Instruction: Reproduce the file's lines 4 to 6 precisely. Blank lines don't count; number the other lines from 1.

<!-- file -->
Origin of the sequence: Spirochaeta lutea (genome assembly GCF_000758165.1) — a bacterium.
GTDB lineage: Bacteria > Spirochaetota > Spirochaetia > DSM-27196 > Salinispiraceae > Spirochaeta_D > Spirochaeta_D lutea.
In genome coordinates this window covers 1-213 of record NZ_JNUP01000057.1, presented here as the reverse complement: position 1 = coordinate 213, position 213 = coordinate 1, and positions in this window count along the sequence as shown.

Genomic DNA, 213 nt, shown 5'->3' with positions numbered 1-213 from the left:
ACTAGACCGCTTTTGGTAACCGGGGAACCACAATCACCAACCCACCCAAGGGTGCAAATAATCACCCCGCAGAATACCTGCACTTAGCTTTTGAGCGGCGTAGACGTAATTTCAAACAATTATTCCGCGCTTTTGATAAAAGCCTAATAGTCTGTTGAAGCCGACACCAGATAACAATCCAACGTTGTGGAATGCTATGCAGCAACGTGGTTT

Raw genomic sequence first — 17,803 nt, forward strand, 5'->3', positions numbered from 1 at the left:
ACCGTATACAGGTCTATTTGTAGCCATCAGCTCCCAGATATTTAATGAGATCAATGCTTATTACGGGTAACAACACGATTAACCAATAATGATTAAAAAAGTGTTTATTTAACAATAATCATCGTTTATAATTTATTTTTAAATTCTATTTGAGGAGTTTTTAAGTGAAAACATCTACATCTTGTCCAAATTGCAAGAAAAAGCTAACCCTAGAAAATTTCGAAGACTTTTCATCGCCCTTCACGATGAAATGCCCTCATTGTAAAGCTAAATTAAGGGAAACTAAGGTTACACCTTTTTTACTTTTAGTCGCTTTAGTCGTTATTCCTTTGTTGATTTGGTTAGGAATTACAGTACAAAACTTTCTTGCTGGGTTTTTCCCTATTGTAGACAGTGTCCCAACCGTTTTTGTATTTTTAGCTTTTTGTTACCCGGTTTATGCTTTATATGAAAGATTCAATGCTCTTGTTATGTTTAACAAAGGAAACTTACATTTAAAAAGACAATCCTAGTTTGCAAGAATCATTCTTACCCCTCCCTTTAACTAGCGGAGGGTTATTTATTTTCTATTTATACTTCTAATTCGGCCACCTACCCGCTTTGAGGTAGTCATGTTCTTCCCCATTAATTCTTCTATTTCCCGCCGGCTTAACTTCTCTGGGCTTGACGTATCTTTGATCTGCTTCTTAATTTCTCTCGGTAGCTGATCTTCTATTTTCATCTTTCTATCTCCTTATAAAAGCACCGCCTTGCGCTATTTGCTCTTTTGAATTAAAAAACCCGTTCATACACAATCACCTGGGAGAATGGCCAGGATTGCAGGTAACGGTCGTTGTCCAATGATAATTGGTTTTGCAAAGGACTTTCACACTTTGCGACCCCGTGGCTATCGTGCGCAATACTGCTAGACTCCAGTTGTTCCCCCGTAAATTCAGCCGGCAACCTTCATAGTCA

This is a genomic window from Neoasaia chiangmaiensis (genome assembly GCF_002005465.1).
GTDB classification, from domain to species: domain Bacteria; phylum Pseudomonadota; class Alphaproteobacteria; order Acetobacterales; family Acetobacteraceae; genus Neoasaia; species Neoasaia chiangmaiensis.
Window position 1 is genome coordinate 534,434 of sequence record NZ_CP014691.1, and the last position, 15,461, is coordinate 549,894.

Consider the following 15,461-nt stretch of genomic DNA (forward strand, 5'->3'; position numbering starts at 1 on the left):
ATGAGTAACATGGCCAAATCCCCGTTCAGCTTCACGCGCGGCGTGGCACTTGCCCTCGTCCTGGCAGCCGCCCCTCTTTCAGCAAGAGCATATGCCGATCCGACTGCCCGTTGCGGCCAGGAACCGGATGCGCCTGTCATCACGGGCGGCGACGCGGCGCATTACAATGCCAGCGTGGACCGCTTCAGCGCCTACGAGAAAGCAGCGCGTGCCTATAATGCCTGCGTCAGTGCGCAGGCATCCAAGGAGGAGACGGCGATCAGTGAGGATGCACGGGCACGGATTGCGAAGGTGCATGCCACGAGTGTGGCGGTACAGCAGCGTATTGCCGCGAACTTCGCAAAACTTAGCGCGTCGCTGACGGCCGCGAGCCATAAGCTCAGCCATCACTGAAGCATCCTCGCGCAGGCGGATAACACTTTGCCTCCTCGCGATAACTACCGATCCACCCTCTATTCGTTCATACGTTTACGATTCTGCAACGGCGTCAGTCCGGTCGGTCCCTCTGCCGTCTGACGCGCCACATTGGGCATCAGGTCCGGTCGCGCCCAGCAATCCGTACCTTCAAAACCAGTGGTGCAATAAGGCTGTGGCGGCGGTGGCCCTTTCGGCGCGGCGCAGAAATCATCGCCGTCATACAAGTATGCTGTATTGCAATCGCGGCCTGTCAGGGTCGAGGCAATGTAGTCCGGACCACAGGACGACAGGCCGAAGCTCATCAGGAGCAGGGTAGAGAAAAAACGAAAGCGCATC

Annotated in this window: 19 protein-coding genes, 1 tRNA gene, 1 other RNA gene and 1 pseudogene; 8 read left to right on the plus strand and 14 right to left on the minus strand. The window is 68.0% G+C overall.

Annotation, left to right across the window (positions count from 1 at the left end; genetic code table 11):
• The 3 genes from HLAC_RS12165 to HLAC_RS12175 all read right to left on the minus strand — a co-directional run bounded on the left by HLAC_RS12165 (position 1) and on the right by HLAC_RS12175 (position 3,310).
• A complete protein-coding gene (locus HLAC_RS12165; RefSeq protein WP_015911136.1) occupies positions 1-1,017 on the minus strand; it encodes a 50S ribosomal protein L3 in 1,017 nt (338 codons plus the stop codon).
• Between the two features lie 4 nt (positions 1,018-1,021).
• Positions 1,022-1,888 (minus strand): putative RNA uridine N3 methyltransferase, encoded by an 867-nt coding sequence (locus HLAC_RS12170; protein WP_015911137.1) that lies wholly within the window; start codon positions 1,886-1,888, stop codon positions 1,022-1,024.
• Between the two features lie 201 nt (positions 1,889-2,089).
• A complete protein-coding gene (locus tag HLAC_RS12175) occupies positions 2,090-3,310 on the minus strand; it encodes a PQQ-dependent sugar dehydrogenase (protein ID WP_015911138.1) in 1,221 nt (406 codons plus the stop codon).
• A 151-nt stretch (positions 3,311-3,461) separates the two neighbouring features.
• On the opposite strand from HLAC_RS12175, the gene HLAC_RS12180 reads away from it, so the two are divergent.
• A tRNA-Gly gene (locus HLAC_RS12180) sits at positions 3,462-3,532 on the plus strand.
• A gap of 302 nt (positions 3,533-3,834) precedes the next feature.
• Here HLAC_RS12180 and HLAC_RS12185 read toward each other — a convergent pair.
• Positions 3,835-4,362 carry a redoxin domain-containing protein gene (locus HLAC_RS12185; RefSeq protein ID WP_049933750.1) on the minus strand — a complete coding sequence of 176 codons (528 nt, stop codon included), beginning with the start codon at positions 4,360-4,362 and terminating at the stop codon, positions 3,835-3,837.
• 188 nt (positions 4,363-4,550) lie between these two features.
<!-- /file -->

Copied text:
Genomic DNA, 213 nt, shown 5'->3' with positions numbered 1-213 from the left:
ACTAGACCGCTTTTGGTAACCGGGGAACCACAATCACCAACCCACCCAAGGGTGCAAATAATCACCCCGCAGAATACCTGCACTTAGCTTTTGAGCGGCGTAGACGTAATTTCAAACAATTATTCCGCGCTTTTGATAAAAGCCTAATAGTCTGTTGAAGCCGACACCAGATAACAATCCAACGTTGTGGAATGCTATGCAGCAACGTGGTTT

Raw genomic sequence first — 17,803 nt, forward strand, 5'->3', positions numbered from 1 at the left: